Financial Sector

A .  Money, banking and financial markets
1 .  Definition of financial assets: money, stocks, bonds
Money-Anything can considered money but it should have these qualities:
i. Medium of exchange-used to make a purchase
ii. Unit of account-a way to value goods and services
iii. Store of value-maintains the value stated on the currency
    
Stocks-are sold by firms to create financial capital and in return shareholders become part owners.

Bonds-are loans given to firms in exchange for interest income

2 .  Time value of money (present and future value)
Money today is more valuable than the same amount of money in the future
Present value-The present value of $1 received t years from now is $1/(1+r)t

Future value-The future value, after t years of time, of $1 invested today is $1*(1+r)t


3 .  Measures of money supply
M1=Currency & checkable deposits
M2=M1 + savings 

4 .  Banks and creation of money
A bank accepts deposits from customers.  Deposits create reserves.  
A reserve requirement demands banks to keep 10% of their deposits as cash in their own vault or at the Fed vaults.  
Excess reserves (reserves that exceed the requirement) can be loaned out or used to purchase government bonds.
The process of deposits to create loans is called the expansion of deposits.
Examples of the reserve ratio(rr) and the money multiplier (1/rr):

If a new $1,000 is deposited it can multiply through the banking process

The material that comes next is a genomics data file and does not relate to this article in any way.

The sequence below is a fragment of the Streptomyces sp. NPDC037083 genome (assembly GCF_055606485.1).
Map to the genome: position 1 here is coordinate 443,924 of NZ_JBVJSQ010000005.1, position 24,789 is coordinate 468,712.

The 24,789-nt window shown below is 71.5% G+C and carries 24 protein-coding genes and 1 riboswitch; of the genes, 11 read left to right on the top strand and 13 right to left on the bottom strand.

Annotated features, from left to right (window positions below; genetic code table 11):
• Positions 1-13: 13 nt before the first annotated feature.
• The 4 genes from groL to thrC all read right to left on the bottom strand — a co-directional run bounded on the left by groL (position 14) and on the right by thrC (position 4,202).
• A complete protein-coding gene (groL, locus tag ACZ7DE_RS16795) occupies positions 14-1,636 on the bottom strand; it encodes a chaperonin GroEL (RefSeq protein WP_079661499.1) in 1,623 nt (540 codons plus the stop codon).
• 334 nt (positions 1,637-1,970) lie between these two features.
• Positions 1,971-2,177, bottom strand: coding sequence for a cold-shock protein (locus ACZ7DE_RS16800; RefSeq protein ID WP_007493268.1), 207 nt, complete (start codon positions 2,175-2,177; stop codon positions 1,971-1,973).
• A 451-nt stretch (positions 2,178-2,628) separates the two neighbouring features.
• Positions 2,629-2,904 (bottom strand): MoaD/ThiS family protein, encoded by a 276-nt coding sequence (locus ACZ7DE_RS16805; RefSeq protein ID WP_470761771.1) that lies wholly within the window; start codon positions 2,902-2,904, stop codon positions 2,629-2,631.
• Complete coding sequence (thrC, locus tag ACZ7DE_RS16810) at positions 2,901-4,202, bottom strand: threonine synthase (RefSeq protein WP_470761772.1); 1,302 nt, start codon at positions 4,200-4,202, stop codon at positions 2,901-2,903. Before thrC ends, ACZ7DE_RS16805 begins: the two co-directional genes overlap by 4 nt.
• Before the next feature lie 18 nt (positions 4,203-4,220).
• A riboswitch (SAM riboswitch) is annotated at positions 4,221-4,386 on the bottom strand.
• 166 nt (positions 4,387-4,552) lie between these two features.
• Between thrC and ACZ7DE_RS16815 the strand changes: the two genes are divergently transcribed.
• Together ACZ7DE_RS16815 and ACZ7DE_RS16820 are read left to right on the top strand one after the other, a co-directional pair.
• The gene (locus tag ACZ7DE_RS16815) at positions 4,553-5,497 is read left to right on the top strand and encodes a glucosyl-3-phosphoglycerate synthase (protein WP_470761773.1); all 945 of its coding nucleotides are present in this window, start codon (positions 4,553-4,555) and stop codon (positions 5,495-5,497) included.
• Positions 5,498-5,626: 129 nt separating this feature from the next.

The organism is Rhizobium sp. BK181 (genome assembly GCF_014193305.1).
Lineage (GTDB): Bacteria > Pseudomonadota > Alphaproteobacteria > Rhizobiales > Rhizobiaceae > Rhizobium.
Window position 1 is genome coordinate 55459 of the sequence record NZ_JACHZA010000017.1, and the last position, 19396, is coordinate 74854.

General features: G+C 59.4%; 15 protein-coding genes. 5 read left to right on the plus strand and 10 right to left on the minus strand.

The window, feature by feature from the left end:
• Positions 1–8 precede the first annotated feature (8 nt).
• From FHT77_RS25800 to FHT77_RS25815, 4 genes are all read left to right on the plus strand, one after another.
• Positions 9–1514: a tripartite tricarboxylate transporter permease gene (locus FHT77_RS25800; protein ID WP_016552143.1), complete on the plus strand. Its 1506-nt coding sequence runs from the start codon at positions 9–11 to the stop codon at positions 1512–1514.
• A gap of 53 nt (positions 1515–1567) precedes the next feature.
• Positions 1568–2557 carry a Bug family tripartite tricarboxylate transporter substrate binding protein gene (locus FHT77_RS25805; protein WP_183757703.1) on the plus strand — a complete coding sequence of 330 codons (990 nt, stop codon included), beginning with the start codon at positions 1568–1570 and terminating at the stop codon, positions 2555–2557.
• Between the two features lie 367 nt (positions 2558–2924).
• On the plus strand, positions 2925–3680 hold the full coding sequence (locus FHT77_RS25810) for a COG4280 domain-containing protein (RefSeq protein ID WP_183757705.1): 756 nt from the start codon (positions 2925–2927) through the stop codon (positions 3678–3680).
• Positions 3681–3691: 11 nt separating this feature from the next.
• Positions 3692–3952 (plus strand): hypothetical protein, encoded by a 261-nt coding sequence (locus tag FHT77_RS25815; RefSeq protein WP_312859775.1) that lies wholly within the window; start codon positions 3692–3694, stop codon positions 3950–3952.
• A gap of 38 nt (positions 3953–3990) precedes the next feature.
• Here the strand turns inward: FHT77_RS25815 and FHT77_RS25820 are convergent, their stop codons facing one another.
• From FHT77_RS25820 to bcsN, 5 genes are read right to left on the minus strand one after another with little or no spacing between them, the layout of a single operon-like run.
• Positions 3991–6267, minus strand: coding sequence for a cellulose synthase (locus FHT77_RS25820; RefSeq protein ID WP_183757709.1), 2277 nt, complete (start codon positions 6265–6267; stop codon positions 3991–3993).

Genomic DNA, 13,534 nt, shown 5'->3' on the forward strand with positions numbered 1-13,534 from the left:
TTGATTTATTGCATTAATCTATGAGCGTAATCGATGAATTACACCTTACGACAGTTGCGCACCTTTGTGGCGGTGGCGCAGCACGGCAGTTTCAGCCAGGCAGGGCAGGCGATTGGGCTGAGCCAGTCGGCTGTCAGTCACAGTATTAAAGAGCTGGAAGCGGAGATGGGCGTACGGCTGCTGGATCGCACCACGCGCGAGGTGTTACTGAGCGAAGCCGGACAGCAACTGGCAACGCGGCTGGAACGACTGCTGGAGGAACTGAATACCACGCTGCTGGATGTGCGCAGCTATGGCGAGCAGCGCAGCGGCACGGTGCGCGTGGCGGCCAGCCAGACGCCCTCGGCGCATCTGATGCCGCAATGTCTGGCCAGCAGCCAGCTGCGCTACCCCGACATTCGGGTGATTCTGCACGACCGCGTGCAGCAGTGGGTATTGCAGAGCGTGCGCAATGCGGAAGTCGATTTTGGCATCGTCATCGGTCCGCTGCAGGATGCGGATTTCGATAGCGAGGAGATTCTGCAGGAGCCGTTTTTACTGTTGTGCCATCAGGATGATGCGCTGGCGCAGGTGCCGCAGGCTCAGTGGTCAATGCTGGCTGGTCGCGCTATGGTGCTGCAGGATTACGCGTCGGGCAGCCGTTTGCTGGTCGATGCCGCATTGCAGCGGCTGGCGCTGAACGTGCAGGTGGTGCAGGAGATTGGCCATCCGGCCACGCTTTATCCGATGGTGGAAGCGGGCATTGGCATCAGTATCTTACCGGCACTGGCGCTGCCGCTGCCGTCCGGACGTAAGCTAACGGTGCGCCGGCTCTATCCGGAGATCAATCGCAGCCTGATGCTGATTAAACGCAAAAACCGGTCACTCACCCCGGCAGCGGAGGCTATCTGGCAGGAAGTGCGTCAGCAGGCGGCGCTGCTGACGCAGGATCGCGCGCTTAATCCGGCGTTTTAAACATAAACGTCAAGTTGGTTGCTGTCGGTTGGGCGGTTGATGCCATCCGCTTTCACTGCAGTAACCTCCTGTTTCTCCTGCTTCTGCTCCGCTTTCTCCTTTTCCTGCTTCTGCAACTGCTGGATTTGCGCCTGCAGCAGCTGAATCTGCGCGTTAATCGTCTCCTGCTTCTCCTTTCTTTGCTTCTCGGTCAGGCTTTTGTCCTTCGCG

rr  5%   10%20% 25% 
 Multiplier20 10 4
Money Expansion $20,000$10,000 $5,000 $4,000 


5 .  Money demand
The demand for money varies  inversely with the NOMINAL interest rate
Four main determinants of demand (shifters):

1.  Changes in the Aggregate Price Level-inflation

2. Changes in Real GDP-economic growth

3. Changes  in Technology-ex. online banking  

4. Changes in Institutions 



6 .  Money market
Interaction of the banks and the Fed.  
Money supply is controlled by the Fed and does not have a relationship to the NOMINAL interest rate.

The Fed can decrease the NOMINAL interest rate by buying bonds-increases the money supply
The Fed can increase the NOMINAL interest rate by selling bonds-decreases the money supply
 


7 .  Loanable funds market
Interaction of customers (households and businesses) demanding loans and the reserves of banks (supply).
The loanable funds REAL interest rate is based on the nominal  interest rate + the expected rate of inflation.
Higher interest rates slow borrowing and spending and lower interest rates increase borrowing and spending.


B .  Central bank and control of the money supply
1 .  Tools of central bank policy
Central banks like the Federal Reserve has three main tools:
i. Open market operations-banks borrowing from each other
ii. Discount rate-banks borrowing from the Fed
iii. Reserve ratio

2 .  Quantity theory of money
Money Supply (M) X Velocity (V) = Price X Quantity (nominal GDP)
The equation states, for example, if the velocity of money decreases the Fed should increase the money supply to increase nominal GDP.

3 .  Real versus nominal interest rates
Fisher Equation:
Real interest rates=nominal interest rates - inflation.
Nominal interest rates do not account for inflation.





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